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I'm fetching dates from MySQL as strings (Y-m-d format). I need to display a chart using Highcharts. Highcharts uses javascript Date.UTC function:

Return the number of milliseconds between a specified date and midnight January 1 1970.

data: [
    [Date.UTC(1970,  9, 27), 0   ],
    [Date.UTC(1970, 10, 10), 0.6 ],
    [Date.UTC(1970, 10, 18), 0.7 ],
    [Date.UTC(1970, 11,  2), 0.8 ],
    [Date.UTC(1970, 11,  9), 0.6 ],

But i'd like to avoid javascript and do in in PHP (assigning a JSON object - the chart - to the page itself). What's the equivalent of Date.UTC function in PHP (regardless the server datezone)?

$date      = '2012-07-07';
$millisecs = 1000 * unix_timestap_utc_regardless_server_zone($date);
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2 Answers 2

up vote 1 down vote accepted

I would use

date_default_timezone_set('UTC');    
$today = date(getdate());

That would set $today as the date.

EDIT: Niclas is also right, this is just how I would do it.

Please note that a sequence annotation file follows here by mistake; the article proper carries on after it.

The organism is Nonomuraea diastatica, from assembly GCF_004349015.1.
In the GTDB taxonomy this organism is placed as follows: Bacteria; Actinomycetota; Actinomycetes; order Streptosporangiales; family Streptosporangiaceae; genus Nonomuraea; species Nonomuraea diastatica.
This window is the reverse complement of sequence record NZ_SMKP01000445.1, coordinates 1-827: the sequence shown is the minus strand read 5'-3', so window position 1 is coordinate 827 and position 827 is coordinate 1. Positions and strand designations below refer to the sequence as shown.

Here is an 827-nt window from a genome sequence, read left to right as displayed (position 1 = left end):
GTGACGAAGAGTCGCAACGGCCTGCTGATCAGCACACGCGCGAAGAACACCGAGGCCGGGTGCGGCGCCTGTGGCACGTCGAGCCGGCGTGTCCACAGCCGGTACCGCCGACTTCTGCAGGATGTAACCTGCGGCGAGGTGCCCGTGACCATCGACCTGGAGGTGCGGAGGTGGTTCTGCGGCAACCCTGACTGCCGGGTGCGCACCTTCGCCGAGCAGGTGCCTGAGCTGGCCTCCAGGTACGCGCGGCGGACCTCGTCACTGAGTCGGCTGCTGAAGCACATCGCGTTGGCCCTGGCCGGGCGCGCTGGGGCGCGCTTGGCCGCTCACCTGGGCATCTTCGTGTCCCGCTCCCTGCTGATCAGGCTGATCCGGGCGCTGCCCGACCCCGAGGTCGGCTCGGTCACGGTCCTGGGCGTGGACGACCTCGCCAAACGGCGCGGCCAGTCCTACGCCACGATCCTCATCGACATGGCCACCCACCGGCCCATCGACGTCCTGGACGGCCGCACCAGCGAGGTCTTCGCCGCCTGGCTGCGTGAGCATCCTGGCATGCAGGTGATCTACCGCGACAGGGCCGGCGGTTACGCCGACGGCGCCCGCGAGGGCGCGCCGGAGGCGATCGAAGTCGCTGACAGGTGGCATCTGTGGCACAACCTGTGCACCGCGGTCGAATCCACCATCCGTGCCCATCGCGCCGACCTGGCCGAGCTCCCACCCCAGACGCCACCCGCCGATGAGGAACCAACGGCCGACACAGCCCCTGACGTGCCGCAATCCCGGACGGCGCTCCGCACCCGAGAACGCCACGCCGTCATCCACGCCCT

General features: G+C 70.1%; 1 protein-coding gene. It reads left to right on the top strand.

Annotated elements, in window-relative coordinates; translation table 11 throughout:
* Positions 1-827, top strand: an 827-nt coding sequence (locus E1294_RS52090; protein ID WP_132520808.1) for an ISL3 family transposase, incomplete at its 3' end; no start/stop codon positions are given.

EDIT 2: You can replace getdate() with a valid timestamp in PHP, if you like...

EDIT 3: Sorry... Misunderstanding... use strtotime() to make a valid timestamp!

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You can look at this:

http://php.net/manual/en/function.mktime.php

http://php.net/manual/en/function.strtotime.php

http://php.net/manual/en/function.date.php

share|improve this answer
    
Thanks. But (for example) strtotime is going to use the time zone specified in my PHP.ini, right? –  Polmonino Jul 7 '12 at 11:01
    
yes, most date functions do. rtfm –  mightyuhu Jul 7 '12 at 11:04
    
@mightyuhu you're so kind people... –  Polmonino Jul 7 '12 at 12:46
    
strtotime is only going to use defult timezone if you dosn't provide one your self, like strtotime("00:00:00 UTC") –  Puggan Se Jul 10 '12 at 21:22

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